Damn good fishing guides in Little River, South Carolina

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Top fishing trips in Little River, SC

Everything to Know About Booking a fishing charter in Little River

What are the best fishing charters in Little River?

Our Damn Good Guides currently offer 2 trips in Little River, and the most popular trips in the area are Inshore / Light Tackle Fishing (Peak Season) guided by Keith and Little River Adventure guided by Chris.

All guides on Captain Experiences are licensed, insured, and vetted by our team. You can access their reviews, click through trip photos, read bios to get to know them, and preview trip details like species, techniques, group sizes, boat specs and more.

What types of fishing charters are common in Little River?

Offshore fishing is the most popular in Little River as well as inshore fishing, nearshore fishing, and jetty fishing.

The most commonly sought after species in Little River are: 1. king mackerel / kingfish, 2. cobia, 3. blacktip shark, 4. thresher shark, and 5. spanish mackerel.

The most common fishing techniques in Little River are trolling, bottom fishing, and heavy tackle fishing but jigging and light tackle fishing are popular as well.

How much do Little River fishing charters cost?

in Little River prices can range anywhere from $500 to $1,200, but the average price for a half day in Little River is $544. The average price for a full day in Little River is $975.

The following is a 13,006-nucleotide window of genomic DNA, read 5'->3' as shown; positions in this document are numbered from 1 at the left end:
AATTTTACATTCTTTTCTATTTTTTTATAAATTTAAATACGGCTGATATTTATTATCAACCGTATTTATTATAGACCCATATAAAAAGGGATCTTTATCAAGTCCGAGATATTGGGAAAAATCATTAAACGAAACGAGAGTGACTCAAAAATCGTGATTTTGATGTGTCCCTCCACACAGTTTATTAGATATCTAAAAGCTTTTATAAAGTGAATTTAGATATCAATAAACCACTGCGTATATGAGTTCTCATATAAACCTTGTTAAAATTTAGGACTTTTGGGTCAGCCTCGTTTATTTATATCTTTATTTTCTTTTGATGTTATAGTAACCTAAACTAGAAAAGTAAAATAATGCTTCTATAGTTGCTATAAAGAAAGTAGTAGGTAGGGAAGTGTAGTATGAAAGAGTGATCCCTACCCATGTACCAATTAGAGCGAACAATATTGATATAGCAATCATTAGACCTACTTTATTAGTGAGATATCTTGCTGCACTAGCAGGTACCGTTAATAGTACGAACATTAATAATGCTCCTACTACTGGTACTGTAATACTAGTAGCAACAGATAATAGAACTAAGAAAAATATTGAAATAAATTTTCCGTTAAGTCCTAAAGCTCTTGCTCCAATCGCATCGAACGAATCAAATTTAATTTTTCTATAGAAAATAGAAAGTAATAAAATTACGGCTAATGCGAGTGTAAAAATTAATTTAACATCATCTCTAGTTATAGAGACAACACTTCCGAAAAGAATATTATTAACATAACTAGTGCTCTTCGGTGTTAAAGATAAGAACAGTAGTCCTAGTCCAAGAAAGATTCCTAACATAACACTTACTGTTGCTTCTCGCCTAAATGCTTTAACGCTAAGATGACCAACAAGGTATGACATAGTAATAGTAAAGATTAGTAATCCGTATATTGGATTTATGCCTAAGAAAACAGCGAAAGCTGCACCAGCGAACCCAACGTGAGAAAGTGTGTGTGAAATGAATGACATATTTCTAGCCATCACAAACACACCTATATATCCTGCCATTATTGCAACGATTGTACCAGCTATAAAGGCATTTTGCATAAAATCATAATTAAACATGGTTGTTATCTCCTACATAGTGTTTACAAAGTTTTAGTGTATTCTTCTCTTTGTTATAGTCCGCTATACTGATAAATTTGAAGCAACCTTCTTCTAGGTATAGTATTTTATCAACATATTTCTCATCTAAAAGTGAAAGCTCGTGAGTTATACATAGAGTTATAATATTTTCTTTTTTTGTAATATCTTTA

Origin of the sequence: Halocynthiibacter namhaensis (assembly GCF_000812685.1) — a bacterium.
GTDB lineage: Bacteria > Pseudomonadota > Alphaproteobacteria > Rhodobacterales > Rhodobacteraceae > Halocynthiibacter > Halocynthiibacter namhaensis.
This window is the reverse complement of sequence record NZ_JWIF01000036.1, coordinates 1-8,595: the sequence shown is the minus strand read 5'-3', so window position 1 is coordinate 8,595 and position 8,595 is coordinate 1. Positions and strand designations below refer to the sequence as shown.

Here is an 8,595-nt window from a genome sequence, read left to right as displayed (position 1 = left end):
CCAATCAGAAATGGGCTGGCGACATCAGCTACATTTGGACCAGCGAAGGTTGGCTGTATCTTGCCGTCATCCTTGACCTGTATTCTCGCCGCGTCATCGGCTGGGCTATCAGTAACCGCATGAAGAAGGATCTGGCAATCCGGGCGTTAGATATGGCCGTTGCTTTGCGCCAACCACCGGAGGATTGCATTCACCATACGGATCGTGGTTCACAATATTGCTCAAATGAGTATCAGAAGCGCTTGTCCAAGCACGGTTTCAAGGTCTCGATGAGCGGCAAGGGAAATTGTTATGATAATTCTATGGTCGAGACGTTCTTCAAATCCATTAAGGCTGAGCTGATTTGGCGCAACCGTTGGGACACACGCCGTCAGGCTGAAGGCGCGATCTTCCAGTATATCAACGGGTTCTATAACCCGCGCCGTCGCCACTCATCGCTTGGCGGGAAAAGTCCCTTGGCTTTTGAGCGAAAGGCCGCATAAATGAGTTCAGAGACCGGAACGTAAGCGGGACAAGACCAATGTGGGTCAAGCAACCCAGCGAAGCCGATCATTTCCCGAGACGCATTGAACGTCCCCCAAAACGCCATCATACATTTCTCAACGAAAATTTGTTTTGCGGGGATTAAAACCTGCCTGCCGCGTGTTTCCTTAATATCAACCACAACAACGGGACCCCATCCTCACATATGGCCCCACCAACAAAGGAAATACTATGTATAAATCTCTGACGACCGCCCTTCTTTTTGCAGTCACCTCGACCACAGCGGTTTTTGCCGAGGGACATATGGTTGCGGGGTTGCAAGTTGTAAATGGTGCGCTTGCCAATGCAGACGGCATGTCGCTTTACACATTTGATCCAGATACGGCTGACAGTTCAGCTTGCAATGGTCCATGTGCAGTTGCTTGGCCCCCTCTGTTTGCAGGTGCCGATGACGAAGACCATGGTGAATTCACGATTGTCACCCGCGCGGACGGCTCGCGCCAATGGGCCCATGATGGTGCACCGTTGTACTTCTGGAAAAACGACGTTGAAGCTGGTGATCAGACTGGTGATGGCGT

When is the best time to go fishing in Little River?

The most popular season for fishing in Little River is summer, and most anglers book their trips 28 days in advance.

Where can I get a Little River fishing license and what are the bag limits in Little River?

See here for more information on fishing licenses in Little River, bag limits for target species, and fishing season regulations in Little River. When in doubt, your fishing guide will always know the right rules and regulations in Little River.

Fishing Little River, South Carolina

Sitting right where the Little River and the Intracoastal mix and mingle, Little River provides plenty of inshore and offshore action right at the north edge of the Grand Strand. Only 20 miles North Of Myrtle Beach, Little River avoids all the noise and big crowds but ditches the big crowds. This laid-back town is the perfect vacation spot for those who seek prime fishing opportunities but don't want the tourist crowd.

Little River Inshore Fishing

The meandering creeks and inlets along with the flats and channels create the perfect habitats for numerous species to flourish. Schools of bluefish, redfish, and flounder can be found in the inlets and creeks, while the flats and channels will be where you can expect to find plenty of speckled trout and striped bass. The environments and species found here are amazing and create inshore fishing opportunities that are second to none.

Little River Offshore Fishing